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NISS’ totem pole mystery

The totem pole’s original wings were recently found in storage at NISS

It’s a mystery that goes back to 1975.

Who carved North Island Secondary School’s totem pole?

“We have received several anonymous calls, but we would still like more information that dates back to 1975 on who carved that pole,” said NISS Principal Jay Dixon.

Dixon said while the callers told him it was Mike Stadnyk who was the carver of the totem pole, “we think it was probably more than one person participating in the project. If there is somebody out there that can confirm the name we’ve been given, or others who were involved, we would greatly appreciate the input.”

The totem pole’s original wings were recently found in storage at NISS.

“They must have been removed many years ago during a renovation,” Dixon said, adding the wings are still in perfect shape and the school will be mounting the wings inside the building as part of a display.

While the mystery of who carved the 1975 totem pole still lingers, Dixon was more than happy to give an update on NISS’ new totem pole project ‘the ‘Namyut (family) Home of Learning Pole’, which will be carved by Kwakwaka’wakw artist Don Svanvik and local students.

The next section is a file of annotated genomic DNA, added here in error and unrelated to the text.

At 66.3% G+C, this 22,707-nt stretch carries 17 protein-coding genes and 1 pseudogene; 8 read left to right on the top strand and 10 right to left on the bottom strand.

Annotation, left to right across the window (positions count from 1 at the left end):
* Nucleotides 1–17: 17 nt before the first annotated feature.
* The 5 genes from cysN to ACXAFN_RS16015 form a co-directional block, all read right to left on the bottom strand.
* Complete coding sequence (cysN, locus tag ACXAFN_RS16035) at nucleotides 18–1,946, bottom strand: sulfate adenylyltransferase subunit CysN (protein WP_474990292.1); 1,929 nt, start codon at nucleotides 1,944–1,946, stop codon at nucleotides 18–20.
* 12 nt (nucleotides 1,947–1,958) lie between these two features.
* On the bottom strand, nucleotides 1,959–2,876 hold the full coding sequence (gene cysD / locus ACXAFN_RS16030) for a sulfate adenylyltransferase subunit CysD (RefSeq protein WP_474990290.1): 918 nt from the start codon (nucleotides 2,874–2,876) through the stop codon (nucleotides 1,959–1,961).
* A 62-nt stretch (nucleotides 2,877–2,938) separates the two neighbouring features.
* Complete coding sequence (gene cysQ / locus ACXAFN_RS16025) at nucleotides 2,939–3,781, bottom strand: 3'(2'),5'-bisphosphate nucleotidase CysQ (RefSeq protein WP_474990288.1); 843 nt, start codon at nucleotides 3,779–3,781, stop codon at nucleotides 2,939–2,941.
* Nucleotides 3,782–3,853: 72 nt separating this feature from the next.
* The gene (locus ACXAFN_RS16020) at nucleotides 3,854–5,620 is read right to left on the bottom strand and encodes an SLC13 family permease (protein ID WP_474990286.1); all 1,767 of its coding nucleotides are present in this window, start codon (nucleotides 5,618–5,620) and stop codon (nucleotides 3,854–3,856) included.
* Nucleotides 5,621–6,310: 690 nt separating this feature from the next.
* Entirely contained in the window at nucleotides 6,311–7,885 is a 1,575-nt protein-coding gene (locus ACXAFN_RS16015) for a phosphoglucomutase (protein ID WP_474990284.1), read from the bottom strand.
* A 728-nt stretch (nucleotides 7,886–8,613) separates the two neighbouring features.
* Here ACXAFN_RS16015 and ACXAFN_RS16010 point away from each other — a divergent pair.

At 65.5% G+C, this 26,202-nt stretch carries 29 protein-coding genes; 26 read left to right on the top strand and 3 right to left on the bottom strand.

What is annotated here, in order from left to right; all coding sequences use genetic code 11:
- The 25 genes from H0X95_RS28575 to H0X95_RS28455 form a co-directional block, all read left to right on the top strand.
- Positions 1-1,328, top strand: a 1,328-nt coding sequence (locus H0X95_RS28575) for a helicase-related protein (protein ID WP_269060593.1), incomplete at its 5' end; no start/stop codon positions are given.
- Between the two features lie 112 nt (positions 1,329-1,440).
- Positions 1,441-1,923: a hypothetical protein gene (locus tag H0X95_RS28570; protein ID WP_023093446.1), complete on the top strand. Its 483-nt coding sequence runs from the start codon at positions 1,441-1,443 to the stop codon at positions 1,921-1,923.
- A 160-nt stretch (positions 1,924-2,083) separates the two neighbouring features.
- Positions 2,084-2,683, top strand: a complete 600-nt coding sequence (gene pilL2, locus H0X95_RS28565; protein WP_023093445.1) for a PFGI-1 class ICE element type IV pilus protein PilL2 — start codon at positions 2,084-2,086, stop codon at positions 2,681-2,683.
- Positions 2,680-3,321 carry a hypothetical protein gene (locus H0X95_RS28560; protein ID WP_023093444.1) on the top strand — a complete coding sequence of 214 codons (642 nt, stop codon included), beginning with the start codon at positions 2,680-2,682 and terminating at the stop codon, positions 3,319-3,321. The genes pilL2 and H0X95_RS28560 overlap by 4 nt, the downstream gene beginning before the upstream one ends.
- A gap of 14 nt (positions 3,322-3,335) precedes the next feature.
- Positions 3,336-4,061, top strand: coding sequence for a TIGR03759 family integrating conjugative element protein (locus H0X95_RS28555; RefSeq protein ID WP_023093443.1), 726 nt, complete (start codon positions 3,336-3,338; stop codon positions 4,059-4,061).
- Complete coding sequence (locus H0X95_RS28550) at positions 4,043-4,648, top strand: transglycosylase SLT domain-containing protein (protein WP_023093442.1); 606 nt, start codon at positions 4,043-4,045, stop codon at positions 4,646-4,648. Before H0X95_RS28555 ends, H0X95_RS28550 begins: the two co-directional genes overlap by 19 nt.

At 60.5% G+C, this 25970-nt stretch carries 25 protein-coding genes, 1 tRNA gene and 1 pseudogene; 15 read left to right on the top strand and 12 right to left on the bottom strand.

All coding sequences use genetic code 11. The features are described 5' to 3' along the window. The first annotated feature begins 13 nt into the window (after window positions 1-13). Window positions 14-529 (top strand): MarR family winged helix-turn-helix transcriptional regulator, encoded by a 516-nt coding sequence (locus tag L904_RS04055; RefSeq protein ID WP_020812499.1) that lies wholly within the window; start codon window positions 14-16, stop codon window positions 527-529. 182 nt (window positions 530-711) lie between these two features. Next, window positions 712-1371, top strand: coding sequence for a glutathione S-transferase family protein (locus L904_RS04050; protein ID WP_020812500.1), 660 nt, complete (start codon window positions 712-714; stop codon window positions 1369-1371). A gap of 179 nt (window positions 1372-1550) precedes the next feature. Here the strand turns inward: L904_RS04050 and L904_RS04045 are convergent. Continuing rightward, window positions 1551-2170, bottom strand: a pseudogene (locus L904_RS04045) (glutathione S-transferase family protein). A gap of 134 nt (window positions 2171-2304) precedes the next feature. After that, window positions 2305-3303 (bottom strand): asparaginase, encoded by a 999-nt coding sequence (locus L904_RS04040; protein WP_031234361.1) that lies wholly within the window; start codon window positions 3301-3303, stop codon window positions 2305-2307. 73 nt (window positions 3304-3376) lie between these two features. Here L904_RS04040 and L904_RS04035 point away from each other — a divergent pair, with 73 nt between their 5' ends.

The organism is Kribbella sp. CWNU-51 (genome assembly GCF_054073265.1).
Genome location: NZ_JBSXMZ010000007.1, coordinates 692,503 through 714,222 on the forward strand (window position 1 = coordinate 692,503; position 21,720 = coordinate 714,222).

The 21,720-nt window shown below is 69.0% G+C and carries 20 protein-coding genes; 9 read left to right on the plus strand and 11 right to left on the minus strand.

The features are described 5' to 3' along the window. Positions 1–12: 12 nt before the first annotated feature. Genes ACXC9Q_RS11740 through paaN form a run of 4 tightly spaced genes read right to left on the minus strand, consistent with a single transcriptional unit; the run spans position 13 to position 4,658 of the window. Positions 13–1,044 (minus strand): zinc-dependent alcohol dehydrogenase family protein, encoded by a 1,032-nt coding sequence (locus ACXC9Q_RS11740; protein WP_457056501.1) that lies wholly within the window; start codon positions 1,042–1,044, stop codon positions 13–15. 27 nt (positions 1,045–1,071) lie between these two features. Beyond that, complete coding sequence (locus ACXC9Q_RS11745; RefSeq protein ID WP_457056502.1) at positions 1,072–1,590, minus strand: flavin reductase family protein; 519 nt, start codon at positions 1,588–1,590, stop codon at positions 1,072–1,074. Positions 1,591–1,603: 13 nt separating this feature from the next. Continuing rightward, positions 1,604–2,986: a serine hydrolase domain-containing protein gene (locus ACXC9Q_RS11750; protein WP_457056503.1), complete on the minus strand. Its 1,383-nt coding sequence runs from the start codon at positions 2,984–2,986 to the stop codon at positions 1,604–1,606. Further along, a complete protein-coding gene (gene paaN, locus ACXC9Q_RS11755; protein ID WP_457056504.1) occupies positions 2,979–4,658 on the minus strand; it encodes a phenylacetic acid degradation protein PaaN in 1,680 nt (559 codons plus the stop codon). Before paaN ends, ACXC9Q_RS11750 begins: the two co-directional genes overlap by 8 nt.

“We are currently applying for some more grants,” said Dixon. “We’ve raised $17,500 out of the $25,000 that we need, and we have a log en route thanks to a donation from Western Forest Products. We’ve been in discussion with the artist, and our tentative start date is as soon as that log gets here.”

NISS’ First Nations connection worker Ida Miller said she thinks the new totem pole project is “a monumental moment for the students at NISS, as well as the First Nations of this territory. It represents a new beginning and an overall sense of belonging for everybody in this school — it’s pretty inspirational.”

Dixon agreed, saying NISS has “students from all of our neighbouring First Nations attending our school. We are very excited they can all come together to create something that’s focused on family and learning.”

Dixon said he would like to see cultural identity flourish in Port McNeill.

Miller said she works with 111 students “who identify as First Nations’ ancestry, and it’s really neat to have them come in and be loud and proud about their culture and want to share it with the other students.”

She added the students are all pretty excited about the project, “because the artist coming in is someone who allows the students to do the work with him. The way he carves the pole is in following with our traditions. He carves with you so you can acquire the skills and growth in our traditional ways.”

NISS’ totem pole project wouldn’t have come to fruition without the support of the First Peoples’ Cultural Council’s Arts Program and the U’mista Cultural Centre in Alert Bay.

If you would like to donate to the project, please contact NISS for more information (250-956-3394).

UPDATE - the carvers of the 1975 totem pole have been identified! The carvers were Jim Wilson, Mike Stadnyk, Ron And Brad Tucker, and Paul Hawryluk.

Tyson Whitney

About the Author: Tyson Whitney

I have been working in the community newspaper business for nearly a decade, all of those years with Black Press Media.
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